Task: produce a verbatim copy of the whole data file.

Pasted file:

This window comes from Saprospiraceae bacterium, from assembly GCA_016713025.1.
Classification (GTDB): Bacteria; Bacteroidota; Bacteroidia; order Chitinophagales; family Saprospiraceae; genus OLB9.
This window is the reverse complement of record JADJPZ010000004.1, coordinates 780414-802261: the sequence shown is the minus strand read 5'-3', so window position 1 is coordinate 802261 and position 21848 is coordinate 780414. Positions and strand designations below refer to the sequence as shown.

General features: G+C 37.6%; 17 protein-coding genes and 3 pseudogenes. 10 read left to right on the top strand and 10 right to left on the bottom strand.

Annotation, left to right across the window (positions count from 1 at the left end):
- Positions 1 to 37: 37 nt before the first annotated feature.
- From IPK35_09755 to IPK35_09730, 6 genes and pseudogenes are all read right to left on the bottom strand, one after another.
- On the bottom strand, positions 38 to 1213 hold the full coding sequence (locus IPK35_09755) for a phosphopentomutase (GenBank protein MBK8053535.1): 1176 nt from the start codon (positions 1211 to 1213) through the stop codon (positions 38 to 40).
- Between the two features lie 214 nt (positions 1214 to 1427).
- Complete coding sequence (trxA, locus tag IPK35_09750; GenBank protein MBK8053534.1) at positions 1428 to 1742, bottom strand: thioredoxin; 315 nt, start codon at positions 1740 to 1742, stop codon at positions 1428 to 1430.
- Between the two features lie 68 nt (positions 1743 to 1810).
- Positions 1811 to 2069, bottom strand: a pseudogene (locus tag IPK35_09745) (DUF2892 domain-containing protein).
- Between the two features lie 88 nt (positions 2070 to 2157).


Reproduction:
This window comes from Saprospiraceae bacterium, from assembly GCA_016713025.1.
Classification (GTDB): Bacteria; Bacteroidota; Bacteroidia; order Chitinophagales; family Saprospiraceae; genus OLB9.
This window is the reverse complement of record JADJPZ010000004.1, coordinates 780414-802261: the sequence shown is the minus strand read 5'-3', so window position 1 is coordinate 802261 and position 21848 is coordinate 780414. Positions and strand designations below refer to the sequence as shown.

General features: G+C 37.6%; 17 protein-coding genes and 3 pseudogenes. 10 read left to right on the top strand and 10 right to left on the bottom strand.

Annotation, left to right across the window (positions count from 1 at the left end):
- Positions 1 to 37: 37 nt before the first annotated feature.
- From IPK35_09755 to IPK35_09730, 6 genes and pseudogenes are all read right to left on the bottom strand, one after another.
- On the bottom strand, positions 38 to 1213 hold the full coding sequence (locus IPK35_09755) for a phosphopentomutase (GenBank protein MBK8053535.1): 1176 nt from the start codon (positions 1211 to 1213) through the stop codon (positions 38 to 40).
- Between the two features lie 214 nt (positions 1214 to 1427).
- Complete coding sequence (trxA, locus tag IPK35_09750; GenBank protein MBK8053534.1) at positions 1428 to 1742, bottom strand: thioredoxin; 315 nt, start codon at positions 1740 to 1742, stop codon at positions 1428 to 1430.
- Between the two features lie 68 nt (positions 1743 to 1810).
- Positions 1811 to 2069, bottom strand: a pseudogene (locus tag IPK35_09745) (DUF2892 domain-containing protein).
- Between the two features lie 88 nt (positions 2070 to 2157).